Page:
To make matter worse, Zogenix's hydrocodone is formulated as a time-released but not tamper-resistant pill, making it easy to crush and therefore to abuse. While advocates express doubts that the FDA will seriously consider, let alone approve, such a pill, Zogenic asserts that it has already had extensive discussions with the agency about the drug's formulation.
One Drug Passes, Two Fail Against Crystal Meth [Addiction]
Meth is proving the hardest addiction to treat pharmaceutically. Last fall, the three-drug combo of flumazenil, gabapentin, and hydroxyzine (or the “PROMETA proprietary system,” costing a mere $10,000 a month) proved no better than placebo at decreasing crystal cravings or consumption in a 30-day trial.
New research published in the journal Addiction documents a poor showing by Topamax (topiramate), a drug originally approved for seizures—and so widely prescribed off-label for so many mental conditions that it's earned such street names as “Dopamax,” “Stupamax” and the “supermodel drug” (its side effects include weight loss and brain slowdown). Because Topamax helps some alcoholics stay sober, doctors jumped on it as a possible treatment for cocaine and other stimulant addictions. But results against meth are decidedly mixed: In a 13-week trial of 140 meth addicts, the drug failed to boost abstinence (first prize), but the addicts who managed to stay in the trial and keep taking the pill were more likely to cut their crystal consumption by 25% (second prize).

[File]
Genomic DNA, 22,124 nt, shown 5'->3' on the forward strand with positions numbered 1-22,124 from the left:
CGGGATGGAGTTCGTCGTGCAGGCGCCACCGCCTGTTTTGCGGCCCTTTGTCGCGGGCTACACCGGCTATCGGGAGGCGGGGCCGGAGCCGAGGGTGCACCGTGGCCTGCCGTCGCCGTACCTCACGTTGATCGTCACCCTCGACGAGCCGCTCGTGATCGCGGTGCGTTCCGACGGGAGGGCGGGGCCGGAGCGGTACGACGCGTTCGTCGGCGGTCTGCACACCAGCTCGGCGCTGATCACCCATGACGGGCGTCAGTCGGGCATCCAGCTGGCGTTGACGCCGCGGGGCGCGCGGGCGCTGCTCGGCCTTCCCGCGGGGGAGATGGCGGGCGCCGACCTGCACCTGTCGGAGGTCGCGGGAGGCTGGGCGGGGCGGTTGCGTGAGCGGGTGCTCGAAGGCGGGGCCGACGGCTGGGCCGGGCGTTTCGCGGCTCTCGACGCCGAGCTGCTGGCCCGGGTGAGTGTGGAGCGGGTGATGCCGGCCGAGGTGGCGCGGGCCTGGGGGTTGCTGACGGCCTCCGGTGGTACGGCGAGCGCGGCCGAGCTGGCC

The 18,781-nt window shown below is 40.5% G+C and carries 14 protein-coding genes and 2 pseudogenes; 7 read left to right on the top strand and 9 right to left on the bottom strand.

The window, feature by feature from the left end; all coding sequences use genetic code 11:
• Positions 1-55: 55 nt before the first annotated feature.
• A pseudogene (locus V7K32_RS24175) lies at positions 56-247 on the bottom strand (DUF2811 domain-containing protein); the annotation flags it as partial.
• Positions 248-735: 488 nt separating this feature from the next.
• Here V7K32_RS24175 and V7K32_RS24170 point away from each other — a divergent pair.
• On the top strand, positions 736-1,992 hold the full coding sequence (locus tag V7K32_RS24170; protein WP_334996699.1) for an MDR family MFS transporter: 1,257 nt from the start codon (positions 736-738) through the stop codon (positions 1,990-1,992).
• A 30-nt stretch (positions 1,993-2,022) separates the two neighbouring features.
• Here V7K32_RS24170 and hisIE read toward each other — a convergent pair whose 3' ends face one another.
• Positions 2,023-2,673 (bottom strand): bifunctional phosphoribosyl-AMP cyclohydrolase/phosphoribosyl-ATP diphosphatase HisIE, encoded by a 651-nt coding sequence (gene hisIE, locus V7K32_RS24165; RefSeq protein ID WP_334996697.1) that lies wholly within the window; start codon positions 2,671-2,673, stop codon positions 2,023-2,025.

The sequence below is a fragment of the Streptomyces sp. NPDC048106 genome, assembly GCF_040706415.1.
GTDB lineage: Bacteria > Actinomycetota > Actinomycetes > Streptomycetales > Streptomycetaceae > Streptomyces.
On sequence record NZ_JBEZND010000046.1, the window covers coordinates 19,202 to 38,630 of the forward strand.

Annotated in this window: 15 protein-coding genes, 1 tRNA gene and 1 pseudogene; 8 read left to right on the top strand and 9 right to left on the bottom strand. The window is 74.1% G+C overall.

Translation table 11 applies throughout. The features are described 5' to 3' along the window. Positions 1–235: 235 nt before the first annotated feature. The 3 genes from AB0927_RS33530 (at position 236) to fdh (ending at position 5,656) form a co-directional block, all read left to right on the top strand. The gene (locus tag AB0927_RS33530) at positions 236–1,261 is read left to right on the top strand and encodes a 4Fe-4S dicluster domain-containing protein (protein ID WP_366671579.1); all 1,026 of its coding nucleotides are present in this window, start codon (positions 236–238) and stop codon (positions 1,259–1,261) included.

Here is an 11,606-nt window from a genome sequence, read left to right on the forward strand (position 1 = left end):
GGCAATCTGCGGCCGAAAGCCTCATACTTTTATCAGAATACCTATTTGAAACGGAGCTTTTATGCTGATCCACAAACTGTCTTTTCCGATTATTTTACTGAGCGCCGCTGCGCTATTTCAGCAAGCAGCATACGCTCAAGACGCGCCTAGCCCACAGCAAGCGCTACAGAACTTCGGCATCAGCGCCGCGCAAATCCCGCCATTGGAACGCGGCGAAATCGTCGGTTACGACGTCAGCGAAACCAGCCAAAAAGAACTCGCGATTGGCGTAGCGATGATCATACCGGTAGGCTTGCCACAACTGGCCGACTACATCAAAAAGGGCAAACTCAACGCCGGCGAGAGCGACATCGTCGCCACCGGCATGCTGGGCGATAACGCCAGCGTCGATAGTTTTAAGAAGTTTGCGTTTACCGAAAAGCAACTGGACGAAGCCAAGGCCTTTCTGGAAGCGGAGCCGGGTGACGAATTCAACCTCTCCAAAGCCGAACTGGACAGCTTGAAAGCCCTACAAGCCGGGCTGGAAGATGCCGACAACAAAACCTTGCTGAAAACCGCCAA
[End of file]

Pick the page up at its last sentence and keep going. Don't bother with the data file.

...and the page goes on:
Unexpectedly, one drug is showing definite promise against meth addiction. Last fall, the San Francisco Department of Health announced that Mirtazapine (remeron), a powerful antidepressant that has been on the market for two decades (and is therefore available as a cheap generic), decreased meth use in a cohort of 60 gay men: After three months, the remeron-takers' rate of positive urine samples had fallen from 73% to 44%, compared to the placebo’s figures of 67% and 63%. Since adherence in the SFDH study didn't even hit 50%, imagine what daily dosing could do. These best-ever anti-meth drug results are prompting plans for larger, longer studies of remeron.